Coming a week after 12 Portuguese were killed outright in a head-on collision in France, news that the number of road traffic accident deaths in Portugal has reduced by 33% over the last five years seems almost too much to comprehend.
Figures for the Algarve, where news of road deaths on the EN125 has become commonplace, were also not mentioned in the press conference in which Brussels’ Transport commissioner Violeta Bluc said Portugal was the third European country where deaths as a result of road accidents had reduced the most between 2010 and 2015.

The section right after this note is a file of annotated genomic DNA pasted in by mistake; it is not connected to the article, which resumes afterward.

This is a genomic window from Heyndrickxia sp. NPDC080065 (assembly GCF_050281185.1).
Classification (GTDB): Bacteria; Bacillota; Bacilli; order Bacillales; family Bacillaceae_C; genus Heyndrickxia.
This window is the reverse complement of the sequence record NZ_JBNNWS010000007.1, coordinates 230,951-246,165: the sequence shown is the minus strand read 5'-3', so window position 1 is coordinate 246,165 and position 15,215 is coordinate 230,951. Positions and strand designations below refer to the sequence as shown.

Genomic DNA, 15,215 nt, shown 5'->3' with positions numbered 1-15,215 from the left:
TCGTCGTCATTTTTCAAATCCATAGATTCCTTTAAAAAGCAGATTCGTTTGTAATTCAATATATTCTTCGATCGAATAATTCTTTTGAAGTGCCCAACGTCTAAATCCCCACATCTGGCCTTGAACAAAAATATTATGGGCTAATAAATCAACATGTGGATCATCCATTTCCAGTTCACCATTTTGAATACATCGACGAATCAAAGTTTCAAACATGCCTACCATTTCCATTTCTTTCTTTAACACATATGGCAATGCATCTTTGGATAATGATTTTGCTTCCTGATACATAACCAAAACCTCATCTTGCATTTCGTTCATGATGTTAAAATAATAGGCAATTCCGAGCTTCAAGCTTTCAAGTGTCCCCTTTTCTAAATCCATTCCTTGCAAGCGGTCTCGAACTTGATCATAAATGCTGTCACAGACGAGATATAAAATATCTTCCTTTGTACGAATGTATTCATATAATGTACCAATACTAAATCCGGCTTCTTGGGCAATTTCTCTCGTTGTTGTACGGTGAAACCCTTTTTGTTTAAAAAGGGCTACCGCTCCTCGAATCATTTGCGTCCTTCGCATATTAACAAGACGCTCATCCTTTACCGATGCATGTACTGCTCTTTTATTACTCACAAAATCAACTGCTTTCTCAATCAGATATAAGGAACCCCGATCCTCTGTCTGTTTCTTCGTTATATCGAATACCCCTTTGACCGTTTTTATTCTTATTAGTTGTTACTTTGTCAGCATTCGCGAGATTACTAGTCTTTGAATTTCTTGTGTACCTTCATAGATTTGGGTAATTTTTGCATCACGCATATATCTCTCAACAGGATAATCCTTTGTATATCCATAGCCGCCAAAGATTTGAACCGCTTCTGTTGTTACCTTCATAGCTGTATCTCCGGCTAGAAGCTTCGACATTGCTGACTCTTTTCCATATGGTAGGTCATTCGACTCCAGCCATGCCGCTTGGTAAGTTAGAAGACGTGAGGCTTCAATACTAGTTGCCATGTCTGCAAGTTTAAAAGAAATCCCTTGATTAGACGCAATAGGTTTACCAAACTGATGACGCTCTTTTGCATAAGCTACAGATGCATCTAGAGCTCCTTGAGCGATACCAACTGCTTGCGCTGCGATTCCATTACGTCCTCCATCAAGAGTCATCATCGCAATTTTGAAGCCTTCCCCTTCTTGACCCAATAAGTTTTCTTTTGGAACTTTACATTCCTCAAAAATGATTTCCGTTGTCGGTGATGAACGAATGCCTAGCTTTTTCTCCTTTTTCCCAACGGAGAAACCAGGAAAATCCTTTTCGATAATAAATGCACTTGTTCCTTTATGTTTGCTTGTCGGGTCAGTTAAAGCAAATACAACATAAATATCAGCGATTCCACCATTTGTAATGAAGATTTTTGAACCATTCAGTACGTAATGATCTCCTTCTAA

Against an EU average of 17%, Portugal’s 33% – on paper at least – looks impressive.
Greece (down 36%) and Denmark (- 35%) also have reasons for celebration.
Taking data further, Bluc explained that if figures for 2014 to 2015 were compared, the EU average was for a 1% increase in road deaths, while Portugal registered a 2% drop.
But the conference was dominated by questions on the horror that had unfolded on France’s so-called road of death, the RCEA (Route Central-Europe Atlantique), the week before, when 12 Portuguese returning to their homeland from Switzerland for Easter were killed outright after the minibus they were travelling in crossed into the path of oncoming traffic and collided with a truck.
The 19-year-old driver and his uncle – both involved in a passenger transport service – have been detained by the French authorities.